It’s often not easy for a security director to justify spending money on a security audit when nothing bad has happened in or around a building, Dingle says. Recommending that an audit be conducted is much like making a sales pitch to management. The reason? A security director is competing with others on the staff who want money to be spent on new computers or the replacement of a compressor.
Audits also aren’t conducted because there hasn’t been an incident in or near a building and so no one feels the need to look for weaknesses, Benne says. That misses the point of doing a security audit. The goal is to be proactive in organizing a plan to handle different types of threats.
“Having a plan could pay off when partnering with an insurance company,” Benne added. “If you can show them that you’ve done an audit, an insurance company may lower your premium, so there are some benefits that are outside of just mitigating risk.”
Another reason security audits are neglected is because it is assumed that the risks facing the facility are so clear, and the appropriate countermeasures so straightforward, that a detailed analysis of security risks seems superfluous. For example, administrators at a school that has several open perimeter doors may decide to lock all those doors in a reaction to violence at another school, Benne says. And while the doors may stay locked for the next several months, at some point security typically becomes lax once again if another incident doesn’t occur. An audit can help structure and focus to security efforts.
This isn’t to say that security incidents at a similar type of building, or strategies used by comparable facilities, aren’t important parts of the security decision-making process. Robert Lang, assistant vice president for strategic security and safety at Kennesaw State University, has studied school shootings to help evaluate ways to address the risks facing his institution.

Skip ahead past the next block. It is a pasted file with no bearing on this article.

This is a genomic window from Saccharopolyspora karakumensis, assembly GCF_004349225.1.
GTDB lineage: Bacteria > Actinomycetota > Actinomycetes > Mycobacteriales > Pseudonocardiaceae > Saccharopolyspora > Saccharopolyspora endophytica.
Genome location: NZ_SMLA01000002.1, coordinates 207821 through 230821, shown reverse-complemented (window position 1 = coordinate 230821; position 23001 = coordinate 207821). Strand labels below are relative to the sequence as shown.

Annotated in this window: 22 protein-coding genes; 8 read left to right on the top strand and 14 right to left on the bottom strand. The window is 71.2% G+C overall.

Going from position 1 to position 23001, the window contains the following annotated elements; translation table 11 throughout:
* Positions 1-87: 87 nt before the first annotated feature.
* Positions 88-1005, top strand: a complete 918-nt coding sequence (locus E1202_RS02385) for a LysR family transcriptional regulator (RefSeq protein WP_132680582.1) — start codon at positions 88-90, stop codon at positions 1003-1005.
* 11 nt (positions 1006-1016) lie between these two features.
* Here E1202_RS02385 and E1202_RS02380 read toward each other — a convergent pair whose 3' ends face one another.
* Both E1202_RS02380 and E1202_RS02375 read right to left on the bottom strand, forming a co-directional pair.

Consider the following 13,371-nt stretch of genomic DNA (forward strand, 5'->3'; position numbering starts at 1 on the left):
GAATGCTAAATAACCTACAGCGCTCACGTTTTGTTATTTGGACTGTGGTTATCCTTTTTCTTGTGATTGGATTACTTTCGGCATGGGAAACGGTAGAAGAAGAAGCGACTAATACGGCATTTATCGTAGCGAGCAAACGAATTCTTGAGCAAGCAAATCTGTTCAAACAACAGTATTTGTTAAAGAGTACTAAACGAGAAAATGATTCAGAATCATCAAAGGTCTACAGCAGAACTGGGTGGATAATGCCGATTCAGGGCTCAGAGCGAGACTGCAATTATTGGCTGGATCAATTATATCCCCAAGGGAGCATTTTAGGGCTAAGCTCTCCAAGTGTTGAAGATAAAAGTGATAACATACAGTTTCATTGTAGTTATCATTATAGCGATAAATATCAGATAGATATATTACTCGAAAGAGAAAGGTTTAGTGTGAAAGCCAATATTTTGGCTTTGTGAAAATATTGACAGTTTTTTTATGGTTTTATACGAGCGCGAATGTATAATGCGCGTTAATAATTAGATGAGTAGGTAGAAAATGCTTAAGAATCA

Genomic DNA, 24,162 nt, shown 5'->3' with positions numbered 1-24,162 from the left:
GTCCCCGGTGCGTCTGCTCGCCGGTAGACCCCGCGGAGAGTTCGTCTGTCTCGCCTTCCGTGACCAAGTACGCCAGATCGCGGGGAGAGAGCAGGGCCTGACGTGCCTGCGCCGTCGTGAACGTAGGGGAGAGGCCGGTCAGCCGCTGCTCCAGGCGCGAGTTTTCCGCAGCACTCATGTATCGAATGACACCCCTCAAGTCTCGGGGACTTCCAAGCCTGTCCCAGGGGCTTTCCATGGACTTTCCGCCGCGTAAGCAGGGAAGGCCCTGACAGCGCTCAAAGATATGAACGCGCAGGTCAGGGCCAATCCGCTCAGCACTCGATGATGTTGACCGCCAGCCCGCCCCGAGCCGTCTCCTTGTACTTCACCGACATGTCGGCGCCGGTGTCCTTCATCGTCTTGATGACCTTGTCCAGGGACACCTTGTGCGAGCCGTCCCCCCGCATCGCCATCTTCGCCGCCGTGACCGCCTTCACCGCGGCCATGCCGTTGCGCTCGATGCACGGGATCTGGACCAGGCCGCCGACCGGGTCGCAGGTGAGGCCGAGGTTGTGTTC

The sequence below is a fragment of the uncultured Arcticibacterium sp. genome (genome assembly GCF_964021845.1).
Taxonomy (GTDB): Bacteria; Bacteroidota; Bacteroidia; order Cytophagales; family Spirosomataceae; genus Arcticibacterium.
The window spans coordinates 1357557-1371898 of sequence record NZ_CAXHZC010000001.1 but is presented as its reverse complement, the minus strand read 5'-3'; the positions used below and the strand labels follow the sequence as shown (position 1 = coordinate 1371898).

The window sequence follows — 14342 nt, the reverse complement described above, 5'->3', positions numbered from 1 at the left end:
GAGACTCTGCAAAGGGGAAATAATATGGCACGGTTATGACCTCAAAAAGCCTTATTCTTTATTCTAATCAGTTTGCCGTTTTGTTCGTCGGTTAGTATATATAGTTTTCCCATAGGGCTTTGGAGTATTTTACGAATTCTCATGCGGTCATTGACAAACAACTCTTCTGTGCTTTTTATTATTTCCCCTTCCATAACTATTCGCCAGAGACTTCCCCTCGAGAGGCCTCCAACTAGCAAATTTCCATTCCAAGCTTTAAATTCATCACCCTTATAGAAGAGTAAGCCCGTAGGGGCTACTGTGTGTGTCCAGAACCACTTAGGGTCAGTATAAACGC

What people forget, he says, is that incidents like those at NIU and Virginia Tech are typically over in three to five minutes, which means the police likely won’t be on the scene until after an incident is already over.
“We’re trying to do a lot of good things and it’s based on best practices of others,” he says. “But you usually don’t find out about the best practices until after things happen.”
Piece of the Puzzle
Clearly, a review of strategies used by comparable facilities is an essential component of a security plan. A facility executive responsible for K-12 schools, for example, should be aware that other schools have put an increasing focus on perimeter security, so that no one has unchallenged access. “So when someone walks in, they can get to a certain point and then they have to be vetted by signing in, showing credentials and being checked out before they can progress further into the building,” Benne says. “At most schools, and this is slowly changing, you can just come in and wander around.”
Knowing how other schools are addressing security risks can help educational facility executives make decisions about their own buildings, but knowledge of industry trends is no replacement for a security audit.